Effective as of April 10, 2009, the Measures for the Administration of Software Products, originally issued by MII on October 27, 2000, were amended and replaced by a new version issued by the MII. According to these regulations software products developed in the PRC should be registered with the local provincial government authorities in charge of the information industry and filed with the MII. Upon registration, the software products are granted registration certificates. In compliance with this regulation, all of our online games, including Westward Journey Online II, Fantasy Westward Journey, Datang, Tianxia II, New Fly For Fun, Westward Journey Online III, Legend of Westward Journey, World of SanGuo, Storm of Empires and Popo Game have been registered with MII and its offices at the provincial level.

 

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Pursuant to the Provisional Regulations for the Administration of Online Culture promulgated by MOC in May 2003, online game operators are required to obtain an Internet Culture Operating License from MOC, which Guangzhou NetEase and Shanghai EaseNet have received. In 2004, MOC promulgated the Notice Regarding the Strengthening of Network Games Censorship, which provides that imported online games must be reviewed and approved by MOC before they can be put into public testing or operation. Shanghai EaseNet has obtained MOC approval for World of Warcraft, including its first expansion pack, The Burning Crusade.

On April 24, 2009, MOC issued a Circular Concerning the Examination and Declaration of Imported Online Game Products. According to this circular, in the event of a change of the operator of an imported online game, the game’s existing import approval will be automatically revoked and the new operator must apply to the MOC for a new approval for the same game.

On June 4, 2009 MOC and the Ministry of Commerce jointly issued the Notice on Strengthening Administration on Online Game Virtual Currency, or the Online Game Virtual Currency Notice. According to the Online Game Virtual Currency Notice, online game virtual currency should only used to exchange virtual services provided by the issuing enterprise for a designated extent and time, and is strictly prohibited from being used to pay for or purchase tangible products or any service or product of another enterprise. Also, the Online Game Virtual Currency Notice obligates the issuing enterprise to give users 60 days prior notice and refund in the form of legal tender or other forms acceptable to users in case it plans to terminate the provision of its products or services. We have implemented measures which we believe are necessary to ensure our compliance of the Online Game Virtual Currency Notice.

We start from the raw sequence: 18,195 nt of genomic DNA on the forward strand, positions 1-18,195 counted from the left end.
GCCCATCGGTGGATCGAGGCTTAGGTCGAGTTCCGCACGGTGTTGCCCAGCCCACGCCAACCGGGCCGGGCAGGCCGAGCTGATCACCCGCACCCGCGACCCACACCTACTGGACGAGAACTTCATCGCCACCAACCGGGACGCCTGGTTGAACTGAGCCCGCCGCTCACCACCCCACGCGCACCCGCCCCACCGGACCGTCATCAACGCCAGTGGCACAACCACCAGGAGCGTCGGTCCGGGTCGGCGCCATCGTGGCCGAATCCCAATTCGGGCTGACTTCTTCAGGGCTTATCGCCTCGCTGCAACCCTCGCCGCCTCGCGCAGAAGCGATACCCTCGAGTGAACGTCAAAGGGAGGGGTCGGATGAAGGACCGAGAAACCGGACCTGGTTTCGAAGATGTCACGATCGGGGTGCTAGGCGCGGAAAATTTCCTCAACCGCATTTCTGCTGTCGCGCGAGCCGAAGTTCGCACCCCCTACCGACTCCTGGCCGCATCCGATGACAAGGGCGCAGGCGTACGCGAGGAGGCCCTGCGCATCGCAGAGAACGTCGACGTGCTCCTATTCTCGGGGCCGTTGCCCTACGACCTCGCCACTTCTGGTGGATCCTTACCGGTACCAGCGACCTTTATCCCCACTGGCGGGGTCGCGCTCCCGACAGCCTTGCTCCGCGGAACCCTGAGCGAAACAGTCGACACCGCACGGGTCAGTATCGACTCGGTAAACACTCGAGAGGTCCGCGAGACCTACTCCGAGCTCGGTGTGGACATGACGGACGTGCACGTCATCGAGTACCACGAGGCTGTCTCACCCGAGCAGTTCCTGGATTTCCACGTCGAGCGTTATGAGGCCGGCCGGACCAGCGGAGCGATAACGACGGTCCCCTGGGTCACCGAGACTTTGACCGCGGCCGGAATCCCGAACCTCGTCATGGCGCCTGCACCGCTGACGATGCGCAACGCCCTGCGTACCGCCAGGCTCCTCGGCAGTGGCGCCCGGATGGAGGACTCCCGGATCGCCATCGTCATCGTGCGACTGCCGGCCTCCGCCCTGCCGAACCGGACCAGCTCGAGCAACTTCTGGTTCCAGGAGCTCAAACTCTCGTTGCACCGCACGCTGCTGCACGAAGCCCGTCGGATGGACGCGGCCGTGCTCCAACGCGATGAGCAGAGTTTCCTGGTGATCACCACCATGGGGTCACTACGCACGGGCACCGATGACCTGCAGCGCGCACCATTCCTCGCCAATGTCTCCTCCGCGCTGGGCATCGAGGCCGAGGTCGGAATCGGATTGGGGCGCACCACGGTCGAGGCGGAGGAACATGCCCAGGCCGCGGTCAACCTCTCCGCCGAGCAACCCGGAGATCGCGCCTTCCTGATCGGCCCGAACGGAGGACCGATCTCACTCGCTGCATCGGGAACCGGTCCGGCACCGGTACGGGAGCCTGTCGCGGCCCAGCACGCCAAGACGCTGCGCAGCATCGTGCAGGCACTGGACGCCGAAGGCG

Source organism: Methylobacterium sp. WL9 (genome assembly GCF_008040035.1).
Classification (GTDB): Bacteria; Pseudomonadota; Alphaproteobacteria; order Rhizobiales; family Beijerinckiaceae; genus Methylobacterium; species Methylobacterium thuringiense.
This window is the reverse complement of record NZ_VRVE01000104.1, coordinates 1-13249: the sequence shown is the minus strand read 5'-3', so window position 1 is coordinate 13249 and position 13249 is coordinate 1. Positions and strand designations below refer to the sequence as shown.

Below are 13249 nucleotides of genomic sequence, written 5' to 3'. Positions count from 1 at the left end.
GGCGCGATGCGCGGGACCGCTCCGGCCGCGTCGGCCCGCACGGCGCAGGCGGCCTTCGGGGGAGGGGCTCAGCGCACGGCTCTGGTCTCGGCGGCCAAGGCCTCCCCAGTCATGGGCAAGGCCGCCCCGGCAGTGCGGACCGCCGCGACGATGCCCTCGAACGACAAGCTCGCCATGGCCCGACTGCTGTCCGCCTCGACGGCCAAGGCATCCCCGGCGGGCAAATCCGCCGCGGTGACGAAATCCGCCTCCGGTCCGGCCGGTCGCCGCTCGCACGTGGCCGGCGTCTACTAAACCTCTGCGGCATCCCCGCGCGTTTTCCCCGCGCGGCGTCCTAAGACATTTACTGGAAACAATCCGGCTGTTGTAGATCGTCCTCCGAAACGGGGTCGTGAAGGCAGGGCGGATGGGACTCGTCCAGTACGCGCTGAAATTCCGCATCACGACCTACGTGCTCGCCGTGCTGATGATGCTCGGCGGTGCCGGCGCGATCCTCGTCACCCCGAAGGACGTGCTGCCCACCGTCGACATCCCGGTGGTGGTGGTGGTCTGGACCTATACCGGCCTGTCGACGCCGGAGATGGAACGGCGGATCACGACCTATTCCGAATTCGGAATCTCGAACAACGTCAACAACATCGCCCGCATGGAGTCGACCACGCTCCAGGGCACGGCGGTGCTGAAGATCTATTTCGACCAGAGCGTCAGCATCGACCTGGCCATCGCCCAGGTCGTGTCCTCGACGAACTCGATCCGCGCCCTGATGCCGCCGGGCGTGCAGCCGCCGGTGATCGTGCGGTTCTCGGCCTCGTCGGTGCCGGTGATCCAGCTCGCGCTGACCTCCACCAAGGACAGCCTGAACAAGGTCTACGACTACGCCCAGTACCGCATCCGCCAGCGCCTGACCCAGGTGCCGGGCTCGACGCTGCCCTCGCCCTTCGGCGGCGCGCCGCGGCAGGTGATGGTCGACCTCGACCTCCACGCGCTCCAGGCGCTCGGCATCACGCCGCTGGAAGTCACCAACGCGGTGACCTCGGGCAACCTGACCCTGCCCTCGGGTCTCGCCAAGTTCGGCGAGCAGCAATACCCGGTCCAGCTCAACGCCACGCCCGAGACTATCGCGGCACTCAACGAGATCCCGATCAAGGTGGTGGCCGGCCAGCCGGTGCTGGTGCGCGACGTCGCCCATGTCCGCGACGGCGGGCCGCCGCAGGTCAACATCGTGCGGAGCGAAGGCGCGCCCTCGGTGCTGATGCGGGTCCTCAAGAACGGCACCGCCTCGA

In addition, for imported online games, the relevant license agreements for such games are regarded as technology import contracts and, accordingly, must be registered with the Ministry of Commerce. Shanghai EaseNet has registered the license agreements for StarCraft II: Wings of Liberty and World of Warcraft with the local office of the Ministry of Commerce. Such license agreements also need to be registered with the State Copyright Bureau, otherwise the licensee cannot remit licensing fees out of China to the foreign game licensor. Shanghai EaseNet has registered the license agreement for World of Warcraft with the State Copyright Bureau.

The publication of online games also requires approval from GAPP in accordance with the Provisional Rules for the Administration of Internet Publishing jointly promulgated by GAPP and MII on June 27, 2002. Guangzhou NetEase has received such approval. In addition, in April 2007, GAPP and several other government authorities jointly promulgated the Notice Concerning the Protection of Minors’ Physical and Mental Well-being and Implementation of Anti-addiction System on Online Games (the “Anti-Addiction Notice”), which confirms the real-name verification scheme and anti-addiction system standard made by GAPP in previous years and requires online game operators to develop and test their anti-addiction systems from April 2007 to July 2007, after which no online games can be registered or operated without an anti-addiction system in accordance with the Anti-Addiction Notice. Accordingly, we have implemented our anti-addiction system to comply with the Anti-Addiction Notice in July 2007. Since its implementation, we have not experienced a significant negative impact of the Anti-Addiction Notice on our business.